“We were off the coast of the islet of Skantzoura. “Easy does it… there it is,” shouted Captain Spyros as he watched the net rise from the water, sagging under the weight of a massive lobster glowing like copper in the morning light. Now that was a dawn I’ll remember for many years to come. The scent of cedar and lentisk hung in the air as I watched the ascending sun cast its glow over the islands that form the National Marine Park of Alonissos and the Northern Sporades. A boat ride out here is an experience you’ll never forget, and that was just the beginning of our travels around this island cluster.
We spent the rest of that day in the sea off the islet of Peristera, and in the evening we disembarked at Steni Vala on Alonissos and supped on a heady fish stew made with Captain Spyros’ catch while talking of shipwrecks and pirates. With so many islands both big and small, this area was a marauder’s paradise. Long before those cutthroats ruled the seas around here, however, other ships disappeared in these waters. After dinner, I browsed through a book of photographs of the legendary ancient wreck of Peristera, discovered in a cove just across the water from where we were sitting, with its load of thousands of ancient amphorae strewn about on the seabed.
We got some fresh supplies from Steni Vala and set sail again, our boat cutting across the placid waters west of Peristera. We passed the popular bay of Vasilikos and dropped anchor a bit further to the north, right beside the site of another shipwreck, a half-sunken motor ship. I donned my mask, flippers and neoprene vest, and swam down to explore the rusting giant, which was seemingly encased in schools of silver anchovies and other small colorful fish. A Moray eel stared at me through a darkened porthole, and small sea bream gathered right above the green sea grass growing just off the tip of the smashed keel.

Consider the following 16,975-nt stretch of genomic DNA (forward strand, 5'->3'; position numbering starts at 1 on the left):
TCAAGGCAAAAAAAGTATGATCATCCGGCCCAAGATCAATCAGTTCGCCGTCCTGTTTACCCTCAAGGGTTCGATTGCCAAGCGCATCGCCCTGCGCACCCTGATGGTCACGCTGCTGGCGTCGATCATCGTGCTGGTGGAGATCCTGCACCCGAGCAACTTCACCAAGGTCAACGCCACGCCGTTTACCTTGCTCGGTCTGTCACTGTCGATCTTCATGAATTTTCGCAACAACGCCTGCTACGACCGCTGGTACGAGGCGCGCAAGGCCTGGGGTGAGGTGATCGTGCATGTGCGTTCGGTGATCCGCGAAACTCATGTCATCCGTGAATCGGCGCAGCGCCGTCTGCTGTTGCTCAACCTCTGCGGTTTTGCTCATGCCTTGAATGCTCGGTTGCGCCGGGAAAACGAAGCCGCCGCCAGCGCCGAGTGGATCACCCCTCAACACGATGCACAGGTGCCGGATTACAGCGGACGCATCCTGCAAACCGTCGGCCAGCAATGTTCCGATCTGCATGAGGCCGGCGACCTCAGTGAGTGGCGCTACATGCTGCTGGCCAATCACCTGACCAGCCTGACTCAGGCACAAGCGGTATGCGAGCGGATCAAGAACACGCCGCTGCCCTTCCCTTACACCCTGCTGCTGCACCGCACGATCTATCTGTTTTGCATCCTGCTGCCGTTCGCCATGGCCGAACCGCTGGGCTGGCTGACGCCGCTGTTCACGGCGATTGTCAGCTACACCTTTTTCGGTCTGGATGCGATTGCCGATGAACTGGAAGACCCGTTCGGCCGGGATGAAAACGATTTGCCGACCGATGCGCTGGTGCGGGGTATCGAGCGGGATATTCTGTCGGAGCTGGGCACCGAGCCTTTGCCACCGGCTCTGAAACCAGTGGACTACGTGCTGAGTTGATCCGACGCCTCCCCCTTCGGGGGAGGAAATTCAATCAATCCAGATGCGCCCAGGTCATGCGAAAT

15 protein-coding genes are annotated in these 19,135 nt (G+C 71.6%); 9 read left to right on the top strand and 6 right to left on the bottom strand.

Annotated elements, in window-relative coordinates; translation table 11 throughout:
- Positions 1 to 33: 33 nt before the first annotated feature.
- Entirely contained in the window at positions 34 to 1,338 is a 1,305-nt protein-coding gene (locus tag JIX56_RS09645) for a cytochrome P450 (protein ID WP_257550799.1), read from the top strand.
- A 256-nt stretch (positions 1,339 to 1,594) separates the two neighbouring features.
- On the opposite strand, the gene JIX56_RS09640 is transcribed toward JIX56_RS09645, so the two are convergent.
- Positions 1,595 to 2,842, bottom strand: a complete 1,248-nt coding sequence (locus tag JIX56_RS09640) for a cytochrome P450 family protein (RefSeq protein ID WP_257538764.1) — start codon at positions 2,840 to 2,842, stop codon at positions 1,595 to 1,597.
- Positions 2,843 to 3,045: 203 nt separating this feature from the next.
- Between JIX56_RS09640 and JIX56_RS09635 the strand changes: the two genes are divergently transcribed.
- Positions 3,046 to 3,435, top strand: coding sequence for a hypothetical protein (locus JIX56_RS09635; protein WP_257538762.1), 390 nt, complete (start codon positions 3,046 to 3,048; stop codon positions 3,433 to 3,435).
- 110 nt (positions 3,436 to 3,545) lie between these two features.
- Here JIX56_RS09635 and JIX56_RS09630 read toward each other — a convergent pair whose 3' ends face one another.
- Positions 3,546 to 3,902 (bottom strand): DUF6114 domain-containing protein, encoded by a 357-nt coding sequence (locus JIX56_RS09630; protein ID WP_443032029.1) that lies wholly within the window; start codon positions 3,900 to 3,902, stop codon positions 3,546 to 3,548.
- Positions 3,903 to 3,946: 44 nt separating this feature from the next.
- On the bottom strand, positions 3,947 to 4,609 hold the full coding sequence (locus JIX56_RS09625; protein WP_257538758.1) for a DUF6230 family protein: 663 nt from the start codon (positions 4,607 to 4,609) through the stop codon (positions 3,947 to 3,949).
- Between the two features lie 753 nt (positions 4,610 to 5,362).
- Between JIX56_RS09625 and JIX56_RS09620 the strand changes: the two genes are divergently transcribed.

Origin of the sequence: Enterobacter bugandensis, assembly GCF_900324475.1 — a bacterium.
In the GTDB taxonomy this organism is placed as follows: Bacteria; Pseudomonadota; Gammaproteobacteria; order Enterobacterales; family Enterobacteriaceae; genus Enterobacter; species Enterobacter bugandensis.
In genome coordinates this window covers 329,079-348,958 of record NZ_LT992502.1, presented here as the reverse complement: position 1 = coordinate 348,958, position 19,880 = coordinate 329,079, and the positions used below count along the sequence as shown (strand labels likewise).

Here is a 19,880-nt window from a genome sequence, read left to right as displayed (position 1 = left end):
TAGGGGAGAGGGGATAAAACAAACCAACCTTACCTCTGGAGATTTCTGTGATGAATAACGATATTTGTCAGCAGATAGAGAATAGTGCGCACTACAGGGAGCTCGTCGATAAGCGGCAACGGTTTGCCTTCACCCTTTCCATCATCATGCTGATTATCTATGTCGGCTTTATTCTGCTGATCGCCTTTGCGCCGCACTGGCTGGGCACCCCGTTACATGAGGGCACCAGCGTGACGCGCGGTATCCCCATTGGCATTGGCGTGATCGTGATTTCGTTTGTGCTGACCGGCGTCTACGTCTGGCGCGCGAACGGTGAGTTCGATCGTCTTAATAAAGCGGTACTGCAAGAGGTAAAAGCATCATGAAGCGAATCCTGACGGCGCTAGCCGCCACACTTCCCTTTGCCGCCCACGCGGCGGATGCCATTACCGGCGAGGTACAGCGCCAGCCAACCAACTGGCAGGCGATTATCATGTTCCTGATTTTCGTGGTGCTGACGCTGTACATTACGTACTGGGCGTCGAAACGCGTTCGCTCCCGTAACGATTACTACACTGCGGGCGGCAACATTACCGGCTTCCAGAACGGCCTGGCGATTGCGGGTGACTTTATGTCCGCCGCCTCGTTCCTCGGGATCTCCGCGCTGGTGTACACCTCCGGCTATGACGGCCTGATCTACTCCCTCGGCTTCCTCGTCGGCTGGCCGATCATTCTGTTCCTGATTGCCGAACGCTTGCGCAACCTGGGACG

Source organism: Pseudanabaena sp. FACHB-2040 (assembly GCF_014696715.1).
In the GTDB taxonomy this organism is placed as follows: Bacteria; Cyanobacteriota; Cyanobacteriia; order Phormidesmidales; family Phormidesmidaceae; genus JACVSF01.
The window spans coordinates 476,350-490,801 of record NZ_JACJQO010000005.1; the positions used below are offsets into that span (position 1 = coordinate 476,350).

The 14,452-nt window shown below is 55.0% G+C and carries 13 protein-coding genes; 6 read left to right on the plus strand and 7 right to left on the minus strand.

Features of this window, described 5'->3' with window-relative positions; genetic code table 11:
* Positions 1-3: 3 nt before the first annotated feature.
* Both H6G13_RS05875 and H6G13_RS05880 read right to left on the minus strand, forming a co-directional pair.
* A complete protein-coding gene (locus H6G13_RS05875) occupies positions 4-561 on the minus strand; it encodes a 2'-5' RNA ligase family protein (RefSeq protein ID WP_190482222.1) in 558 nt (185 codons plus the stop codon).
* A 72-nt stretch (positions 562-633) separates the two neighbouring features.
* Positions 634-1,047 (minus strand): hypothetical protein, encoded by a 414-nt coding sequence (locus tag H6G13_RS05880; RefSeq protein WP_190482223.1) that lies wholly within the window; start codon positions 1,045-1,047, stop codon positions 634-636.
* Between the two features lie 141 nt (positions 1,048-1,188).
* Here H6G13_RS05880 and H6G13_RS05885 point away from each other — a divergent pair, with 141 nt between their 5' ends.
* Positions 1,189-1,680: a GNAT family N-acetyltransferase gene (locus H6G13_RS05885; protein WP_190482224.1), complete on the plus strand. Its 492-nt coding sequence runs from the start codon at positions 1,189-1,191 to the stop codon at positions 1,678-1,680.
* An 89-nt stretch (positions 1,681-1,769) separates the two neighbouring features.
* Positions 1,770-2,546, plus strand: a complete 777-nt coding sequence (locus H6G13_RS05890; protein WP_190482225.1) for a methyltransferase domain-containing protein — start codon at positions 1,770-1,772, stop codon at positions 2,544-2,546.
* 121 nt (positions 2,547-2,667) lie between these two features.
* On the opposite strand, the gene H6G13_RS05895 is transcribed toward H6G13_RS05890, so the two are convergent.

There are so many ancient, medieval and modern shipwrecks scattered across this area, which was known in the Middle Ages as “Hiliadromia,” or “Thousand Crossings” after the myriad sea routes that converged here. Below the surface, the sea is like a vast underwater museum, sealed in silence.
“Look… there… there,” shouted the captain back on the deck, passing his binoculars and pointing to a seal swimming off the northeastern coast of Alonissos, at Gregali Bay. It turned its silver head to look at us with apparent curiosity. Seals can be spotted all over the place now, even near the port at Patitiri. As the sirocco filled our sails, we headed towards a horizon dotted with small masses of land shimmering in the hot midday sun.
Off the coast of Lechousa, we spotted some small wooden fishing caiques, and then some dolphins hunting a school of sardines. We reached the Bay of Aghios Petros in Kyra Panaghia and stopped for a swim in front of the islet of Melissa, the seabed of white sand lending the sea an irresistible azure hue. We dived in with great glee and had our swim as the crew of a small motorized fishing boat cleaned their nets nearby, a catch of scorpion fish glistening red and black in a wooden crate on the deck. The smell of saltwater mingled with the scent of wet seaweed. We invited the captain over for a coffee and he told us of a cave in Planitis Bay.